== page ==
As an example of opting not to use the default behavior, consider a case where you have a CONTENTS procedure without any options. This procedure generates three separate worksheets with the data-set attributes, the engine host information, and the variable list.

The following table shows the default output that you receive with three individual worksheets:

However, if you want to place all three objects on a single worksheet, you can do that by setting the option SHEET_INTERVAL="NONE". The option setting SHEET_INTERVAL="PROC" could also be used in this example which would create a new worksheet only when a new procedure is encountered.
The following example illustrates how to use this option to include all your output on the same worksheet:

ods excel file="c:\test.xlsx" options sheet_interval="none");
proc contents data=sashelp.class;
run; 
ods excel close;

Output

Adding text and tables to a new worksheet

Two of the most popular ways to add text on worksheets are to use either the ODS TEXT= statement or the ODSTEXT procedure with the Excel destination. The following example adds text to a worksheet by using the ODS TEXT= statement. You include this statement before each PRINT procedure in this example:

ods excel file="c:\temp\test.xlsx";
ods excel options(sheet_name="Females");
 
ods text="Data for Female Patients";
proc print data=sashelp.class(where=(sex="F"));
run;
 
ods excel options(sheet_name="Males");
ods text="Data for Male Patients";
 
proc print data=sashelp.class(where=(sex="M"));
run;
 
ods excel close;

Output

Notice that the first text string appears at the top of the first worksheet as expected. However, the text from the second ODS TEXT= statement appears at the bottom of this same page rather than at the top of the next worksheet containing the related data table. This behavior illustrates that the ODS TEXT= option is not very flexible. There is no good way to solve this issue.

However, you can use the SAS 9.4 ODSTEXT procedure in combination with the SHEET_INTERVAL= option to move the text string to the appropriate worksheet.
The following example uses PROC ODSTEXT and the SHEET_INTERVAL= option to move the text string "Statistics for Male Patients" to the top of the second worksheet:

ods excel file="c:\temp\test.xlsx";
ods excel options(sheet_name="Females");
 
ods text="Data for Female Patients";
proc print data=sashelp.class(where=(sex="F"));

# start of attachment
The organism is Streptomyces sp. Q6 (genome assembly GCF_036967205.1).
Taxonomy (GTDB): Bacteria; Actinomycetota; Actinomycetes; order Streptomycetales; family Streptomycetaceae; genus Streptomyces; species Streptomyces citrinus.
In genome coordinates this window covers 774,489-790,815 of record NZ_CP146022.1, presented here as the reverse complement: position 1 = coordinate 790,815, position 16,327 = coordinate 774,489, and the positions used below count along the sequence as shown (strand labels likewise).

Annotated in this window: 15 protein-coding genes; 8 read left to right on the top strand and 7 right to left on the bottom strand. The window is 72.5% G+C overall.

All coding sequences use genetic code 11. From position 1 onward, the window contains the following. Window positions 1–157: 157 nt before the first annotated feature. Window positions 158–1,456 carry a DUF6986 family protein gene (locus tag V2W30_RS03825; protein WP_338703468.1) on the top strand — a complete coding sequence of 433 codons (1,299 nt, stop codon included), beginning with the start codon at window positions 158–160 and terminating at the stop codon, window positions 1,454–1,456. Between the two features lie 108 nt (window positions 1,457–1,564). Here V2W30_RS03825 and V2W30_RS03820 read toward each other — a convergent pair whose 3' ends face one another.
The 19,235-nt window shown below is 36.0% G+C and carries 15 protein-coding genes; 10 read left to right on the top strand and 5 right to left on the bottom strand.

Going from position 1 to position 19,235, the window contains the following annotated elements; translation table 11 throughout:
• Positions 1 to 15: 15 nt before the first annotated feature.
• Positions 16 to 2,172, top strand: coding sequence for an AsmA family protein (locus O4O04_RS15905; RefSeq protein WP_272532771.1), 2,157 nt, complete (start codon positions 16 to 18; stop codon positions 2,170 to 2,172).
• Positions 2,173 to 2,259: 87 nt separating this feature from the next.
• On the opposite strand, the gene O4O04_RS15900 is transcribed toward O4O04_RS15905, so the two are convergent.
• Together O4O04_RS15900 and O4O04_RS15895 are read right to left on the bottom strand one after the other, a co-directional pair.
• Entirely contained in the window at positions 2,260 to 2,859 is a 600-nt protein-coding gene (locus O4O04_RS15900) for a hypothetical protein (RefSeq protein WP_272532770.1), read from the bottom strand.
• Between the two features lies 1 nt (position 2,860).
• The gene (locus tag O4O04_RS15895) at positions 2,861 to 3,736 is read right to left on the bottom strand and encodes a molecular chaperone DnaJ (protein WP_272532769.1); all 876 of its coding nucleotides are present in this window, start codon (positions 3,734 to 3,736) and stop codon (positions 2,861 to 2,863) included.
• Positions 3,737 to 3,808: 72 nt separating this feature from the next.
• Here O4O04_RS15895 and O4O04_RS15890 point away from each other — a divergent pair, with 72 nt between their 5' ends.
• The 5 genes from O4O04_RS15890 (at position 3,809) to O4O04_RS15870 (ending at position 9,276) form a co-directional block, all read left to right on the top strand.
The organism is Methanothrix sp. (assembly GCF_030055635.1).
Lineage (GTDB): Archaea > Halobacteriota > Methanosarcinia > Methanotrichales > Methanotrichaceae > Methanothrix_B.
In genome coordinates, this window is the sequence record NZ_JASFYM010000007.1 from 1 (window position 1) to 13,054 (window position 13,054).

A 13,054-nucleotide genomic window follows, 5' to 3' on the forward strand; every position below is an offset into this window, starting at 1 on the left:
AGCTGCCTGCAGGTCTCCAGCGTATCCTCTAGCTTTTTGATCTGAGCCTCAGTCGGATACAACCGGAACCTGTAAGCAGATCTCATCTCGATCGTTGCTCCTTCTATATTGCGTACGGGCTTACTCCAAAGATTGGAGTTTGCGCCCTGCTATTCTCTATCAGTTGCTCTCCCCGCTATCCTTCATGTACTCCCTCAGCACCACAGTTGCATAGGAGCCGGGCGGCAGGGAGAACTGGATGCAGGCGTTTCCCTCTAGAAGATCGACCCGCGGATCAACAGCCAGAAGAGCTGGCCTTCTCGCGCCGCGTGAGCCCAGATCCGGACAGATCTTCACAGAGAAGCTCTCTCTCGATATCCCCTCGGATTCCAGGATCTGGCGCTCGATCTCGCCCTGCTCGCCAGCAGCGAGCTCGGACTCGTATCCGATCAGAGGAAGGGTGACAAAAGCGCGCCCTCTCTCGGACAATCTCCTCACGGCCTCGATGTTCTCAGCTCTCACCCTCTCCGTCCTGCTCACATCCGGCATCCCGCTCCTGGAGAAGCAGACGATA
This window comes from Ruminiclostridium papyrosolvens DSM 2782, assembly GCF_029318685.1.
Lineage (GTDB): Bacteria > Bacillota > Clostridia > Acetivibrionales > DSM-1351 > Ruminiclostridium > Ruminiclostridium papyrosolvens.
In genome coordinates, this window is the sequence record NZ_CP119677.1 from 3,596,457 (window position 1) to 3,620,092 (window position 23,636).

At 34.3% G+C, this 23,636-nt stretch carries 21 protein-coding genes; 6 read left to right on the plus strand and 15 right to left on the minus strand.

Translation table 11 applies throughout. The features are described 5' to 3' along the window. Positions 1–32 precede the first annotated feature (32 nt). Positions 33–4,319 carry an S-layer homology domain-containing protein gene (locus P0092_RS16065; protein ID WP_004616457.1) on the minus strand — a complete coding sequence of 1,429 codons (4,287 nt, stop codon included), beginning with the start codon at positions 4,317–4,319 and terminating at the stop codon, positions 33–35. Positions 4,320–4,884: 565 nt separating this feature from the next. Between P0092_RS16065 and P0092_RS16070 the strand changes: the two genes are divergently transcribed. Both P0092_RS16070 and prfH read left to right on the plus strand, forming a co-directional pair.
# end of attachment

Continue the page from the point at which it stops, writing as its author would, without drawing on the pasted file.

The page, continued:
run;
 
ods excel options(sheet_name="Males" sheet_interval="now");
ods excel options(sheet_name="Males" sheet_interval="none");
 
proc odstext;
   p "Data for Male Patients";
run;
 
proc print data=sashelp.class(where=(sex="M"));
run;
 
ods excel close;

Output

Adding multiple tables or graphs on the same worksheet

This final example demonstrates how you can use the SHEET_INTERVAL= option to add multiple tables and graphics to the same Excel worksheet. First, we use the SHEET_INTERVAL="NONE" option in the first ODS EXCEL statement to place the first table and graph on the same worksheet. Then, the SHEET_INTERVAL="NOW" option is included in the second ODS EXCEL statement option to create a second worksheet and write the second table and graph to that worksheet:

ods graphics / height=2.5in width=3.5in;
ods excel file="c:\scratch\test.xlsx" options(sheet_interval="none");
 
proc print data=sashelp.class(where=(sex="F"));
run;
 
proc sgplot data=sashelp.class(where=(sex="F"));
scatter x=age y=height;
run;
 
ods excel options(sheet_interval="now");
 
 
proc print data=sashelp.class(where=(sex="M"));
run;
 
proc sgplot data=sashelp.class(where=(sex="M"));
scatter x=age y=height;
run;
 
ods excel close;

Output

Learn more

Control the location of tables, graphs, and text with ODS Excel was published on SAS Users.

4月 242019
 
The ODS Excel destination, which became a production feature in SAS 9.4M3 (TS1M3), generates Microsoft Excel workbooks in native XLSX format. This destination generates multiple worksheets per workbook with each output object (e.g., a table or graphic) the destination encounters by default. The ODS Excel destination is also flexible, enabling you to vertically control the worksheet and place output objects wherever you want. This blog demonstrates the destination’s flexibility and how you can modify its default behavior by using the ODS EXCEL statement's SHEET_INTERVAL= option.

Adding tables and graphics on the same Microsoft Excel worksheet

By default, the ODS Excel destination adds a new worksheet for each table and graphic. However, at times, you might not want to use this default behavior. If you want more control over this, the SHEET_INTERVAL= ODS Excel option determines when a new worksheet is created. Valid values for the SHEET_INTERVAL= option include: